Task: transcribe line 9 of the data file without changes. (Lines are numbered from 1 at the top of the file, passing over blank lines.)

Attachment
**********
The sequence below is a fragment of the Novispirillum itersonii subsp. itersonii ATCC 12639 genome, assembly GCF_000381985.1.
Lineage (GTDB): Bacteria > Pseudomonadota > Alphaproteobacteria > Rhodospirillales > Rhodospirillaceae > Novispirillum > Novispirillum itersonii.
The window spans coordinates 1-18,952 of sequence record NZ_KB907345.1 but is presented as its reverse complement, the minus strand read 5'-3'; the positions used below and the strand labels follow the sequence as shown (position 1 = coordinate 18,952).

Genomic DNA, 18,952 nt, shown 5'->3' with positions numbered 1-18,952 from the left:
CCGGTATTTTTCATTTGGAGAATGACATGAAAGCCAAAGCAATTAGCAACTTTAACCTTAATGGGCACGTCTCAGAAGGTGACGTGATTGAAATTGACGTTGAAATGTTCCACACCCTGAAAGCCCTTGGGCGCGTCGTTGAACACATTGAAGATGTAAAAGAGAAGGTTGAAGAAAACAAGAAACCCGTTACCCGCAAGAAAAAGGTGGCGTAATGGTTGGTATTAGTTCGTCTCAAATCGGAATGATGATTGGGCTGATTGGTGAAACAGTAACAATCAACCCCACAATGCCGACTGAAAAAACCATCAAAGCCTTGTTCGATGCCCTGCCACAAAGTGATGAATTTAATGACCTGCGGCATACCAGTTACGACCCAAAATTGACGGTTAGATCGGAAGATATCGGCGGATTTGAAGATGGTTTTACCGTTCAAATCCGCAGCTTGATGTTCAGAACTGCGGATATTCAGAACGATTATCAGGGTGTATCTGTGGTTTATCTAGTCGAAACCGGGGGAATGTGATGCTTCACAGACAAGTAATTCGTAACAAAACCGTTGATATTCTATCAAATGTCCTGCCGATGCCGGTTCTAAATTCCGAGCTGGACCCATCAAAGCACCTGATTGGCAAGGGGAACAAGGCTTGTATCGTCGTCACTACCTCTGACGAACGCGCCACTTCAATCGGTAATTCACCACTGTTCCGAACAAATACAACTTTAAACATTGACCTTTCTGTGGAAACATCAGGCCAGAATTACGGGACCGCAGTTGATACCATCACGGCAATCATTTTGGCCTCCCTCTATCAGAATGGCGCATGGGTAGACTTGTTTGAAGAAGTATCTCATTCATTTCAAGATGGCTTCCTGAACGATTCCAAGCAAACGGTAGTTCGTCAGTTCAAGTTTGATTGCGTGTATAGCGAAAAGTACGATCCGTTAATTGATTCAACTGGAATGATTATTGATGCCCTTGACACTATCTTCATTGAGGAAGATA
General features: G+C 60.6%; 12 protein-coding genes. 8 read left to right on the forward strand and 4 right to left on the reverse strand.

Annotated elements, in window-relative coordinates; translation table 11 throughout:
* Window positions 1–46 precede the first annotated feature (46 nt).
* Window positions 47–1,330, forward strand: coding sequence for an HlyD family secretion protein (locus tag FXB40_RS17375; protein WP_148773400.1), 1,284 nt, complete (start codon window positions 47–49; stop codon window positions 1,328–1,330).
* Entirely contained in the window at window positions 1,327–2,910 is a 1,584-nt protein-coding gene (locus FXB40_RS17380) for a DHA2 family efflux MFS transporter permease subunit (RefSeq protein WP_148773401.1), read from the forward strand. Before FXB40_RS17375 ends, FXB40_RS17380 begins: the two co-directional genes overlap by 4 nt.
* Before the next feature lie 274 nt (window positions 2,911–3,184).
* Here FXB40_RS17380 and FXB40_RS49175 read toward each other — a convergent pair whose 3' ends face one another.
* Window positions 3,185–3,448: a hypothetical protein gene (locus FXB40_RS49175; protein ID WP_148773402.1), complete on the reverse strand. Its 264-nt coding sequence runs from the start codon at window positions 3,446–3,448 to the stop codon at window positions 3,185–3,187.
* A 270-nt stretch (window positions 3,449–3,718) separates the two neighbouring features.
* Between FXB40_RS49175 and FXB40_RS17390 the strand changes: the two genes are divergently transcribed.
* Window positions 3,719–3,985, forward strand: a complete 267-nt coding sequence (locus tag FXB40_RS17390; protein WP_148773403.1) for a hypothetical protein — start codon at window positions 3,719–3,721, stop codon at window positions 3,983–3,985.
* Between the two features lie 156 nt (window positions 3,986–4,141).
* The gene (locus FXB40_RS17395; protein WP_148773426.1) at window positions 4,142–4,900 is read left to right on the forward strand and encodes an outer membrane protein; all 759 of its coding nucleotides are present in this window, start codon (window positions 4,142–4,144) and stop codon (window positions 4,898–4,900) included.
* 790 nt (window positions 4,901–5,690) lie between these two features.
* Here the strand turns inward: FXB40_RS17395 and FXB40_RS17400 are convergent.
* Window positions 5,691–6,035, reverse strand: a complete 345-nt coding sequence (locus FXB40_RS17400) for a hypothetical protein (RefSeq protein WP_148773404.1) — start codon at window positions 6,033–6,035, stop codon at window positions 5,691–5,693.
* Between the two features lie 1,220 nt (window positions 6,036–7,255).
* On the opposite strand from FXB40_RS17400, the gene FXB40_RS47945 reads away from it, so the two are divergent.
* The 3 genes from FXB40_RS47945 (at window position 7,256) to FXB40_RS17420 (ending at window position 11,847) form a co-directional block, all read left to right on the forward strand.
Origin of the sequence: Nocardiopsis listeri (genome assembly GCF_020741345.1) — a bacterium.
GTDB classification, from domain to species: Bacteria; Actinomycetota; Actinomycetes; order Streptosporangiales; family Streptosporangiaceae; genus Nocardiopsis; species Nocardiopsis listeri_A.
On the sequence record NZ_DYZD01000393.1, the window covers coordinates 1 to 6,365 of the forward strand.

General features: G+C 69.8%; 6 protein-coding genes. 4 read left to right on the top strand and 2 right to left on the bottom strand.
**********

* Window positions 47–1,330, forward strand: coding sequence for an HlyD family secretion protein (locus tag FXB40_RS17375; protein WP_148773400.1), 1,284 nt, complete (start codon window positions 47–49; stop codon window positions 1,328–1,330).